That, says Diggins-Smith, is exactly what U.S. women’s basketball is all about. Yes, it’s about great hoops, but it’s also about “collectively making the game better. Introducing fans to us as women telling stories and ultimately inspiring the next generation,” she says. “I think that’s what we’re accomplishing.”

Team USA’s record speaks for itself—for two and a half decades, the team has stayed on top. That alone would be enough to call theirs the greatest dynasty in sports. But the women of Team USA Basketball also bring a deeper level of activism and authenticity to their game. “Women’s sports aren’t just about sports,” as Staley puts it.

“Our team is literally a walking social issue. Because we really represent all of it: We have gay players, we have Black players—obviously we’re women,” says Sue Bird, the five-time Olympian and legendary point guard leading the team. “It’s time to put that in people’s faces so it can have a positive effect.”

But still, it’s a fight to get respect—and to get paid. “I think where women’s sports are right now, it feels like a moment,” says Bird. The challenge she and fiancée Megan Rapinoe talk about all the time, is getting that moment to stick. “Every four years, people can show up for women, but they can’t do it consistently. I think something that the Olympic platform gives us is a chance to showcase our talents, but also a chance to question people on that. Why don’t we get the media coverage? What’s that all about?”

And let’s be honest: If this team of game-crushing, outspoken role models were men, they’d be the highest paid athletes on the planet.

“If you love basketball, you can’t tell me you can’t look at a women’s basketball game, collegiate or professional, and not see something great about it,” says Staley. “We’re athletic, we can dunk, we can dribble the basketball, we’ve got great court vision, we’ve got shooters, we’ve got great decision makers. We’ve got everything that you find in the men’s game.”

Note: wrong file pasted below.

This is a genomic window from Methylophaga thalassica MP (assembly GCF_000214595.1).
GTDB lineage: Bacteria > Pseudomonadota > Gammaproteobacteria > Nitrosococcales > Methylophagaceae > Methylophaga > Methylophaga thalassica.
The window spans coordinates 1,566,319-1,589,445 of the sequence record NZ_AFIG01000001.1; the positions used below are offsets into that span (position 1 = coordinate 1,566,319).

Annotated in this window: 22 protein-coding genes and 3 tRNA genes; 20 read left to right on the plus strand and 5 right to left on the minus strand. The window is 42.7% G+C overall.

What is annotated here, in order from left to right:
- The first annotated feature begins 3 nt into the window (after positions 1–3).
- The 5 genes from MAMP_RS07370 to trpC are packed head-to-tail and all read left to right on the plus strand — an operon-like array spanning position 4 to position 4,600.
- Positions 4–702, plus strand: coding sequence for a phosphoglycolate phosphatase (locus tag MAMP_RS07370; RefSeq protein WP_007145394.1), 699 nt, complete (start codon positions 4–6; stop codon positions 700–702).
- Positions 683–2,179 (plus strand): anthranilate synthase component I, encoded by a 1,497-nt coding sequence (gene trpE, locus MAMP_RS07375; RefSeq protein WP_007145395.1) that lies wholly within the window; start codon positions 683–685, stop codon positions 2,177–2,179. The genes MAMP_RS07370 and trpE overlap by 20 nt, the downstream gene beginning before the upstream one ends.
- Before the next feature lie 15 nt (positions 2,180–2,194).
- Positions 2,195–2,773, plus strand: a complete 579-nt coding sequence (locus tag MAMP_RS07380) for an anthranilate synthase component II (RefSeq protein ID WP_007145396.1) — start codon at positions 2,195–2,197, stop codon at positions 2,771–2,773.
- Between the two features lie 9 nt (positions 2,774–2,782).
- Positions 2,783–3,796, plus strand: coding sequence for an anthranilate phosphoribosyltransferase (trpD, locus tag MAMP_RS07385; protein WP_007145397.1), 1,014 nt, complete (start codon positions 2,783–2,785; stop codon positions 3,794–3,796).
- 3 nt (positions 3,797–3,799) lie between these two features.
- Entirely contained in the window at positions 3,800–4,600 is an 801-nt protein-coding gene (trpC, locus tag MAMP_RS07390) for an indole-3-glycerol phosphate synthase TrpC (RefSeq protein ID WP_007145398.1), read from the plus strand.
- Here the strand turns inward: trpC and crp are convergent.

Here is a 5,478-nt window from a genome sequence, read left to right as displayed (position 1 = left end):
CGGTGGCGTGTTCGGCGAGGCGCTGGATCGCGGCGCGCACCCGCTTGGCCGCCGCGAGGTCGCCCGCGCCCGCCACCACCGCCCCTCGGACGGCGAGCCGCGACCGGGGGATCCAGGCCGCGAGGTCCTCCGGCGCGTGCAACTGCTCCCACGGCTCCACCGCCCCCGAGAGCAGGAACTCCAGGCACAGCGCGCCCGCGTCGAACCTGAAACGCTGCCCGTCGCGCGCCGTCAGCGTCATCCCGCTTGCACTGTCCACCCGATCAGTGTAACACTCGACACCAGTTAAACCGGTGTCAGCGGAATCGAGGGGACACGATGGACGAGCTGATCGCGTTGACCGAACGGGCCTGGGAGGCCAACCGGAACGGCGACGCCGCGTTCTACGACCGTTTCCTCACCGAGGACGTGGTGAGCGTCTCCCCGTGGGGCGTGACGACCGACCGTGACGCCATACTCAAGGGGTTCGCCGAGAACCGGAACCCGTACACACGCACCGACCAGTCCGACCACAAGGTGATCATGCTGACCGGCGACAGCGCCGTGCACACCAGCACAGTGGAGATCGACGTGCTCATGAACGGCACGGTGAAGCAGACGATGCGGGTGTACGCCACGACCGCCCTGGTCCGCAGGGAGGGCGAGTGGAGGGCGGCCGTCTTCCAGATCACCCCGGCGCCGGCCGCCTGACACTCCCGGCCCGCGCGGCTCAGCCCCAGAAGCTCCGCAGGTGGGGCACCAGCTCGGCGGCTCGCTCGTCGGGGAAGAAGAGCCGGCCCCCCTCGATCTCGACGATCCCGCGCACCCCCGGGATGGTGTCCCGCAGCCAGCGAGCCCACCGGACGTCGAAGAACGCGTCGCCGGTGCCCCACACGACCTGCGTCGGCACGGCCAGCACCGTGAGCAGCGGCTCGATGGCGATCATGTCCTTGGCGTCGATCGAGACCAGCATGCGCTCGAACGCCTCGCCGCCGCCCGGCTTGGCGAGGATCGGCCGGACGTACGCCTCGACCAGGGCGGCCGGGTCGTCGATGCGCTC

In the run-up to the olympics, the women did score a major victory in pay equity. The historic collective bargaining agreement they secured for the 2020 season is being held up as a model for other leagues. “When we talk about equal pay, it’s really about being invested in,” says Bird. “It’s very difficult to have to speak to your own value. This was an experience where we really had to be like, ‘Nope, this is our value, and we’re not budging from that.’”

When the players arrived in Tokyo, it was after a season where (even despite the pandemic) they’d been invested in in tangible ways. The new CBA gives the players a significant pay bump (though there’s still a long way to go), better travel accommodations, and a structure to share marketing revenues. It also made significant strides in supporting family planning and maternity leave. “Who better to pioneer this than a league full of women?” asks Bird. “This is a big thought process for any woman who is in any career: How do I have a family and have a career? That shouldn’t be the balancing act. It should just be support.”

For now there’s a gold medal—and the platform that comes with it—to win. “We will be tested, no doubt about it,” Staley says. “But it’s those moments that have made us the best in the world for six Olympic games.”

Macaela Mackenzie is a senior editor at Glamour. Follow her on Instagram and T